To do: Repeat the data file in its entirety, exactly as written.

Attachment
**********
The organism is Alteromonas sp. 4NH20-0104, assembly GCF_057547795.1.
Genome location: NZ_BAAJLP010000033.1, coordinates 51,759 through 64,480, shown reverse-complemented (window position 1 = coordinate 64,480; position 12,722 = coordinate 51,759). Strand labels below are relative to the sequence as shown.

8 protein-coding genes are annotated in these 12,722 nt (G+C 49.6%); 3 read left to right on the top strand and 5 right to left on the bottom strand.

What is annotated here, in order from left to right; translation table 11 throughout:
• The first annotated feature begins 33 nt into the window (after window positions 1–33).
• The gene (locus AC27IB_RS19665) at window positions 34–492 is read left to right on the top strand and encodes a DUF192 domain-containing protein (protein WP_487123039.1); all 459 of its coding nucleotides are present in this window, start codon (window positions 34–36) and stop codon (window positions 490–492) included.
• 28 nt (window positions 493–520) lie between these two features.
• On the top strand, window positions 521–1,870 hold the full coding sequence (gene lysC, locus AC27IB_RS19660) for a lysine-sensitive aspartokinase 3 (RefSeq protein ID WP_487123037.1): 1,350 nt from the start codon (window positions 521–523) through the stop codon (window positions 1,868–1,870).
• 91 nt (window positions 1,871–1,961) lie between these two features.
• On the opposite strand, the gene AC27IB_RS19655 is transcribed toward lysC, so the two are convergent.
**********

The organism is Alteromonas sp. 4NH20-0104, assembly GCF_057547795.1.
Genome location: NZ_BAAJLP010000033.1, coordinates 51,759 through 64,480, shown reverse-complemented (window position 1 = coordinate 64,480; position 12,722 = coordinate 51,759). Strand labels below are relative to the sequence as shown.

8 protein-coding genes are annotated in these 12,722 nt (G+C 49.6%); 3 read left to right on the top strand and 5 right to left on the bottom strand.

What is annotated here, in order from left to right; translation table 11 throughout:
• The first annotated feature begins 33 nt into the window (after window positions 1–33).
• The gene (locus AC27IB_RS19665) at window positions 34–492 is read left to right on the top strand and encodes a DUF192 domain-containing protein (protein WP_487123039.1); all 459 of its coding nucleotides are present in this window, start codon (window positions 34–36) and stop codon (window positions 490–492) included.
• 28 nt (window positions 493–520) lie between these two features.
• On the top strand, window positions 521–1,870 hold the full coding sequence (gene lysC, locus AC27IB_RS19660) for a lysine-sensitive aspartokinase 3 (RefSeq protein ID WP_487123037.1): 1,350 nt from the start codon (window positions 521–523) through the stop codon (window positions 1,868–1,870).
• 91 nt (window positions 1,871–1,961) lie between these two features.
• On the opposite strand, the gene AC27IB_RS19655 is transcribed toward lysC, so the two are convergent.